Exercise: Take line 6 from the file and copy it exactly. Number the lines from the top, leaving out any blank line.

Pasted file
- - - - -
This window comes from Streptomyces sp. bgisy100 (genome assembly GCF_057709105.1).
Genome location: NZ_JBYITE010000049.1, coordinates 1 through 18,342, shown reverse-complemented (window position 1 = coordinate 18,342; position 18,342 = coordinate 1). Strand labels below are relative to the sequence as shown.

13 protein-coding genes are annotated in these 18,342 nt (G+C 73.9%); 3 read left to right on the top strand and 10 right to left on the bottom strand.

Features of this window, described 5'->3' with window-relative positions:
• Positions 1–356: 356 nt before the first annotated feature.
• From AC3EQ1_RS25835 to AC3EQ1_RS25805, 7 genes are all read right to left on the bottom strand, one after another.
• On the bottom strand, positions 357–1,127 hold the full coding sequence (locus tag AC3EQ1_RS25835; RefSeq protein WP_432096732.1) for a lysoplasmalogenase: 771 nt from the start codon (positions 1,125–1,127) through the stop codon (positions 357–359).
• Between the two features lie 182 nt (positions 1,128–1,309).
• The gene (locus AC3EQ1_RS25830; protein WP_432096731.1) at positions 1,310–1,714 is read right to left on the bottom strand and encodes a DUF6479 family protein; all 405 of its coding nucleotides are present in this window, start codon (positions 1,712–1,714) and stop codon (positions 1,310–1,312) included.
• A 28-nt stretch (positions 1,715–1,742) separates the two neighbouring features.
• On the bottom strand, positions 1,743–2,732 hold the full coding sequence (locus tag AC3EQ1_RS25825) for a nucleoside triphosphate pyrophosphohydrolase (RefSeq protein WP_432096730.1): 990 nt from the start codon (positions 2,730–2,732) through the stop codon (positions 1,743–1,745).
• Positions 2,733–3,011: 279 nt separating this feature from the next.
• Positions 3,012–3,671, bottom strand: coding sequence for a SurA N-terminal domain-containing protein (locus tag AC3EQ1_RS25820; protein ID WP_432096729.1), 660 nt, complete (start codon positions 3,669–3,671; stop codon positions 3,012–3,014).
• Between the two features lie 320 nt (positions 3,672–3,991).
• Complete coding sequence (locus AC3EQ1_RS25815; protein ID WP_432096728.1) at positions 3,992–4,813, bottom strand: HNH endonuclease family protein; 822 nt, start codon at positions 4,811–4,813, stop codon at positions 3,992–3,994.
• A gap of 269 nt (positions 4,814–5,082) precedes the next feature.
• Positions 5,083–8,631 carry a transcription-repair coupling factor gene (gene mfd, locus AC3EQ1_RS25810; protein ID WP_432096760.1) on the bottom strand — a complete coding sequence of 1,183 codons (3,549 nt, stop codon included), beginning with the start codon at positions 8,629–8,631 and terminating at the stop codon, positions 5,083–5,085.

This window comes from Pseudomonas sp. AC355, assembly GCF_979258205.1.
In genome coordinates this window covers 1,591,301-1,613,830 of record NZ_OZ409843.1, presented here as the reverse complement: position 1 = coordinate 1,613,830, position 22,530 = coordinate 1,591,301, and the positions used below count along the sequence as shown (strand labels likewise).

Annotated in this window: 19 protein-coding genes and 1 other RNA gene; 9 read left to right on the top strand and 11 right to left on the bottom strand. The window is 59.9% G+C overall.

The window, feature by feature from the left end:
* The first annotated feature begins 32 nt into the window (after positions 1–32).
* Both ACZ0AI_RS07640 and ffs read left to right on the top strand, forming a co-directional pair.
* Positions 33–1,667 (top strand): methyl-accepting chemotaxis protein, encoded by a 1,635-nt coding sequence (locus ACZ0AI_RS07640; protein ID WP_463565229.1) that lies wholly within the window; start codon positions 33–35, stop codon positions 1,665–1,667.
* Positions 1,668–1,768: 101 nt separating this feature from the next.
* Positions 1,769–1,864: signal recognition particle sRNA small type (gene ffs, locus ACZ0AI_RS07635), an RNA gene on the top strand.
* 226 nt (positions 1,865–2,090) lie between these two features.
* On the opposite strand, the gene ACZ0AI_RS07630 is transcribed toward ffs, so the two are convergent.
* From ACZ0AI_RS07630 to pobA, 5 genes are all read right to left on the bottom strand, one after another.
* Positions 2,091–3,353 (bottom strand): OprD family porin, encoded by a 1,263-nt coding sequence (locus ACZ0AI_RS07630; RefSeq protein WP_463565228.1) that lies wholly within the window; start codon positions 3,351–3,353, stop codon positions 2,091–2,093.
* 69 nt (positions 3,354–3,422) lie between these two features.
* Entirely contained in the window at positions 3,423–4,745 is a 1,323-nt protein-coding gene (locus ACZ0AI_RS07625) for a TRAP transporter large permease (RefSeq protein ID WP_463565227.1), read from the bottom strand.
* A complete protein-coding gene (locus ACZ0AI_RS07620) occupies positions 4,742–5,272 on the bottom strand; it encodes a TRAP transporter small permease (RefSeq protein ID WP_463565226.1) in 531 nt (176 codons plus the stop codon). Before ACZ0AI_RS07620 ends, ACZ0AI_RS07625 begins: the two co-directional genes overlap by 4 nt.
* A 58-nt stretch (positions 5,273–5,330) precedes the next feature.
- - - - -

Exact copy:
• From AC3EQ1_RS25835 to AC3EQ1_RS25805, 7 genes are all read right to left on the bottom strand, one after another.